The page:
George Broussard on Duke Design
George Broussard recently got involved in a discussion online regarding "design docs" for computer games, and let the world in on a bit of the behind the scenes thinking about the development of Duke Nukem 3D. Here's what he had to say..
Let me tell you about design docs. Duke 3D didn't even have one. We did stuff as we went, adding bits that were cool and discarding ideas that didn't work. Look how the game turned out. All we had was a vague notion that the game would be based in a future, seedy LA. The rest came from a dynamic development process.
Duke Forever has substantially more on paper from the start because it's a much more cohesive and large game. But people that write 300 page design docs before hand are wasting their time. The game design process (for most) is an evolutionary process. You refine and re-design as you go, learning and making things better.
It's insane to write a 300 page docs, then just make the game. There is no way you can think of every cool idea before you make the game and you have to be flexible enough to roll with the punches and add and refine ideas as you go, all according to the timeline.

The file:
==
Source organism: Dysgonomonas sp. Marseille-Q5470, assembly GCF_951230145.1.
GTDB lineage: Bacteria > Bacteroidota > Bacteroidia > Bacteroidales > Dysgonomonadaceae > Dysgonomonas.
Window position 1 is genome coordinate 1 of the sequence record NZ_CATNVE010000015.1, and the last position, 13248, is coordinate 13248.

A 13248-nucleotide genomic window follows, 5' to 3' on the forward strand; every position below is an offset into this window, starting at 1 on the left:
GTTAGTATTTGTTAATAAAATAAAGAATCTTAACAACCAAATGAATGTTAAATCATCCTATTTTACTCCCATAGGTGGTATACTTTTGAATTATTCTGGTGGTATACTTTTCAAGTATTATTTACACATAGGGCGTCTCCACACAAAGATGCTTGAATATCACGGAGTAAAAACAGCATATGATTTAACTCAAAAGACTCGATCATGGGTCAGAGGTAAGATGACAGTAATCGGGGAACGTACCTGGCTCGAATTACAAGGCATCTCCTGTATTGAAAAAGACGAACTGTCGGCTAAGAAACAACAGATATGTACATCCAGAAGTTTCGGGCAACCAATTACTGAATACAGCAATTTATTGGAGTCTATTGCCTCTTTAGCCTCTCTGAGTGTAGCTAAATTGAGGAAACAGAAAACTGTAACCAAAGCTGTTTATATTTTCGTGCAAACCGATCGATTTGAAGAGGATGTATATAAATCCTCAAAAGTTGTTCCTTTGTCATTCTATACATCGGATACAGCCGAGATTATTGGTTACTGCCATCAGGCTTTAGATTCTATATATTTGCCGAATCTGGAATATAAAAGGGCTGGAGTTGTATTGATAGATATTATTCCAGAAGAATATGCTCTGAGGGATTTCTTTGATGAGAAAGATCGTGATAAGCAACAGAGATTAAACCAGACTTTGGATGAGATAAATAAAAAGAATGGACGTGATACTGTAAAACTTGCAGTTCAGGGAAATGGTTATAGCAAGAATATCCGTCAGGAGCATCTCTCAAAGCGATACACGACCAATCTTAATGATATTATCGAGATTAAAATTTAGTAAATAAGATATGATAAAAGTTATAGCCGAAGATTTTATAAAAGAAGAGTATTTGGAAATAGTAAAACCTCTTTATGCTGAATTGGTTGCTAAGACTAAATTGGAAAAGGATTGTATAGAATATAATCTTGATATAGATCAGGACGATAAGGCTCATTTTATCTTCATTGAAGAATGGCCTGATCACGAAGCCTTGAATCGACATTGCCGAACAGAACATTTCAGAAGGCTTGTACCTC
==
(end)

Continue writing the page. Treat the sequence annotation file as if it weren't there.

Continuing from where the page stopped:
Speaking from our experience, design docs are merely a general guideline that gets more and more polished as you go. You just try to stay 3-4 months ahead of things as you go. The design doc isn't done until the game is.
Also bear in mind that 3D action games are not that complex. They have bad guys, guns, items and level locations. Not exactly rocket science, or something needing 300 pages.
If you'd like to read more about this, check out 3dnews.net's collection of postings about this subject.